Pentecost 3, 2016, Bunker hill, Galatians 1:11-24
1:15, But when he who set me apart before I was born, and who called me by his grace.
I thought of Prof. Marvin Middendorf this past week. He taught Greek at Concordia, St. Paul, MN., with such earnestness, that though I was not one of his best students; nevertheless, he instilled a fondness for the language of the New Testament that remains these decades later.
St. Paul was the best student of Gamaliel who was the best teacher of Judaism in his day. Paul was at the top of his class when it came to knowing the teachings of the law found in the first five books of the Old Testament. He was an expert in the 600 plus rules that the Pharisees developed to make sure that they had no excuse for not keeping the religious laws. He was Super Pharisee. But his enthusiasm had a dark side . He was so sure and so fired up over what he believed that he engaged in a violent and systematic effort to destroy those who were following in the Way of Jesus who was the Way the Truth and the Life. He sought out and arrested followers of Jesus and hauled them back to Jerusalem for trial and possible execution. Ever since he stood holding the cloaks of the men who stoned Stephen, eradicating the Christian was his way of life. We would label him a religious terrorist.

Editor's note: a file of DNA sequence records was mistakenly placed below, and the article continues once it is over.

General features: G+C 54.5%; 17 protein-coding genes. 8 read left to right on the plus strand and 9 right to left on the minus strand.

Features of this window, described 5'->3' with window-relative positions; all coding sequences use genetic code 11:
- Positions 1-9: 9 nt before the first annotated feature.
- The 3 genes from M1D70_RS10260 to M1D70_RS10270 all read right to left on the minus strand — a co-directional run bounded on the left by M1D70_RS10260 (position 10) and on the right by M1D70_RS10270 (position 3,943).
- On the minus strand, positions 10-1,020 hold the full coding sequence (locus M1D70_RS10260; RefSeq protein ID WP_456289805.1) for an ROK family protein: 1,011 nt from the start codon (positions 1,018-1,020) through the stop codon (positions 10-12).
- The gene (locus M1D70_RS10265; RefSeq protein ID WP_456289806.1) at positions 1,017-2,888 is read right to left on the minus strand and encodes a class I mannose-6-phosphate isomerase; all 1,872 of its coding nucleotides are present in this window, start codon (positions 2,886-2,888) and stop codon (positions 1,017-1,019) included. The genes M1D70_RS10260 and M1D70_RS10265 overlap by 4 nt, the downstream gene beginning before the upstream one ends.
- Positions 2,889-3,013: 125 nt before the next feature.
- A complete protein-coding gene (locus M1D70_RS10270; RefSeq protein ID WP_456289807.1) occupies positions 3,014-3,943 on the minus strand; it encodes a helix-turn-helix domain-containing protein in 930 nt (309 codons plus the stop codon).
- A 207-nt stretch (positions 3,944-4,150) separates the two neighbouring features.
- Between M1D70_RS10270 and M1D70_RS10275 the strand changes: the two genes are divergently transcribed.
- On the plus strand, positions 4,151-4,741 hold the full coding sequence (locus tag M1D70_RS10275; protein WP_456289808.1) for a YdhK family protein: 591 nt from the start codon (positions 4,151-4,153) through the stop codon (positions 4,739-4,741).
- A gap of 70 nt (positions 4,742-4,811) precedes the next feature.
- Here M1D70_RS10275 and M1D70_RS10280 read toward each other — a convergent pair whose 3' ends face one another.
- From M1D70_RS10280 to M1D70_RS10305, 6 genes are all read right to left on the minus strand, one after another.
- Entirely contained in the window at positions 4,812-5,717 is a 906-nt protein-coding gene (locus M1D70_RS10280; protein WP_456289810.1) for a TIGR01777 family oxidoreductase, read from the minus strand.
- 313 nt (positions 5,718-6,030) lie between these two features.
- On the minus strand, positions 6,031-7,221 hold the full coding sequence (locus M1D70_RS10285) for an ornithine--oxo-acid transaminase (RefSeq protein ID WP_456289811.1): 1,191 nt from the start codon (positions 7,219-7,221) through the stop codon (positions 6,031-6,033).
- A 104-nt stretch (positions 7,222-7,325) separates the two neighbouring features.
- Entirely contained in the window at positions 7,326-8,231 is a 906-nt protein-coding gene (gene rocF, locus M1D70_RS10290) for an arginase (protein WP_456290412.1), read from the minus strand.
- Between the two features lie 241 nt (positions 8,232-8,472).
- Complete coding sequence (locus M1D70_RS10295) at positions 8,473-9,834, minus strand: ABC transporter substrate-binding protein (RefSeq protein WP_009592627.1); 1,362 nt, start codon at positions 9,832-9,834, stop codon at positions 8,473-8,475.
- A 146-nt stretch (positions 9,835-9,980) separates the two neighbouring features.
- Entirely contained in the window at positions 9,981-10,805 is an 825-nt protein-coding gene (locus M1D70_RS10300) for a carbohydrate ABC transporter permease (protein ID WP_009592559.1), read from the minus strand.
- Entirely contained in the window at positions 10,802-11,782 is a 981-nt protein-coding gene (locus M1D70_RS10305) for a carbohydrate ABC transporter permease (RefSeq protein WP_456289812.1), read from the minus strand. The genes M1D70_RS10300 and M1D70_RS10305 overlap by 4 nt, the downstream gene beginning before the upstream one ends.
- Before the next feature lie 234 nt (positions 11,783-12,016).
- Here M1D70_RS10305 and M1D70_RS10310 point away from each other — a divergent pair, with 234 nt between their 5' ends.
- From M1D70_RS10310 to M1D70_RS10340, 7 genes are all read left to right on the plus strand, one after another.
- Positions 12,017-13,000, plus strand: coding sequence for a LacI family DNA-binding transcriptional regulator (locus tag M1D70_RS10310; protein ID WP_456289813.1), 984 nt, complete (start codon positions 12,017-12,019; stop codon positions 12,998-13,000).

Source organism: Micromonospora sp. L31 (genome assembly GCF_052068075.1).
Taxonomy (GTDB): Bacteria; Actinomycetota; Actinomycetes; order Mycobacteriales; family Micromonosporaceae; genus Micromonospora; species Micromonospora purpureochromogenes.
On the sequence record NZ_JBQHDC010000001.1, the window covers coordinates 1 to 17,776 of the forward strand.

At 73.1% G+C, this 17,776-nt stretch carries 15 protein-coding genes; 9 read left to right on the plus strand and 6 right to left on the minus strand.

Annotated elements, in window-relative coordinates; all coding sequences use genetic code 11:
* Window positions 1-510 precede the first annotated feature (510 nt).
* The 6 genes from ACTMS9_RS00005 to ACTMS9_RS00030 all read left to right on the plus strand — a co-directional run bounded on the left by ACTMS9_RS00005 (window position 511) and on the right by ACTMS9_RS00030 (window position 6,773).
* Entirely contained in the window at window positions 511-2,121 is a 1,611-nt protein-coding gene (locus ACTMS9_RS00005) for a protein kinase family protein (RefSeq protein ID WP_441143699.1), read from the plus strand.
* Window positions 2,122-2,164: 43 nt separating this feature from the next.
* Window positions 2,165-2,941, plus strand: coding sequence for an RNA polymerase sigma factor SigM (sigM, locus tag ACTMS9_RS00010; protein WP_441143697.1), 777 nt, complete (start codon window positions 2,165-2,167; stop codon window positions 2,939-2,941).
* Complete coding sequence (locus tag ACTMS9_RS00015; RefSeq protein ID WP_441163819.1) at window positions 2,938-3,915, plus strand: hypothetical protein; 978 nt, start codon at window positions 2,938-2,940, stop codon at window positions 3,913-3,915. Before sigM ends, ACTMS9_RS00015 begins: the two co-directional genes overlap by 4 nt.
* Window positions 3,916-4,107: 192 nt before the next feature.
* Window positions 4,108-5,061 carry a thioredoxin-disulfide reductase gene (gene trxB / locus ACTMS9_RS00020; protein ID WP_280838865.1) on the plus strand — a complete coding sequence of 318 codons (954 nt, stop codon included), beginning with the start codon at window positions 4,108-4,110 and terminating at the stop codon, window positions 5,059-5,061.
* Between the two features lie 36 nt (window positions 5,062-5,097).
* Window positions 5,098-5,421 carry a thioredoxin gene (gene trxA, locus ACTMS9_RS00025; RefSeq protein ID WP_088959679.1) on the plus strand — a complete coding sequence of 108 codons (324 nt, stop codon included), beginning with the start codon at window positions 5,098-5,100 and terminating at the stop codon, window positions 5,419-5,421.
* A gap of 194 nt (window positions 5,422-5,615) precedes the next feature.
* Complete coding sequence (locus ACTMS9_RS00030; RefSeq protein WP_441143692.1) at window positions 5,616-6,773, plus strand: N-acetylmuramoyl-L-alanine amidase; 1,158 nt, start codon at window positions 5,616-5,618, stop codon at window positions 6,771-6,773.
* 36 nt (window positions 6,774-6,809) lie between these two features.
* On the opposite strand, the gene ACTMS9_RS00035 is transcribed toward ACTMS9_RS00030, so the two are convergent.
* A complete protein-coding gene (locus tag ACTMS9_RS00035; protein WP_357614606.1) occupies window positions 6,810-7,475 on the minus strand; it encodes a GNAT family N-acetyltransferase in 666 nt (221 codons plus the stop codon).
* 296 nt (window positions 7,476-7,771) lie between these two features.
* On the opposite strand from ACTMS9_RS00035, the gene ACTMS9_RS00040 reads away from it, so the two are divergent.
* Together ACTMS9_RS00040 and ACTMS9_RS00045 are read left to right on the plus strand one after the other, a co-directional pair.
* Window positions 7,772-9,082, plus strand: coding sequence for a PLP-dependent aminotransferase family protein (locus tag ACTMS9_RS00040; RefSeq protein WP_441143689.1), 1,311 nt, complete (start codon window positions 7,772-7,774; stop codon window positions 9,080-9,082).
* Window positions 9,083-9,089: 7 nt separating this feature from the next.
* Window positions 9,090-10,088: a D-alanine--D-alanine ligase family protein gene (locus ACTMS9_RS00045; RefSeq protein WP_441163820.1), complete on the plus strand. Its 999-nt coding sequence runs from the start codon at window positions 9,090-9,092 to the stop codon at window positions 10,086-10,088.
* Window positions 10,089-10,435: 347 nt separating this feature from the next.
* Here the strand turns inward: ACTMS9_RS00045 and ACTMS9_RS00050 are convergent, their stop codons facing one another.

But what did it get him? Face down in the dirt on the road to Damascus, blinded by a great light and hearing a voice ask, “Why are you persecuting me?” “Who are you Lord?” he asked. The voice answered, “I am Jesus.” In that moment, his life was transformed from a persecutor of Christ to a preacher of Christ. The transformation happened not because he was looking to make a change in his life, not because he thought something was lacking in his life, not because he was burdened with his sins, but it was at the pleasure of God, it was pure grace. Amazing grace. At that point Paul could have said of his pre-Christ life, “Well that didn’t go as I planned.” No, God had other plans for him from before he was even born. God has plans for life, not for death.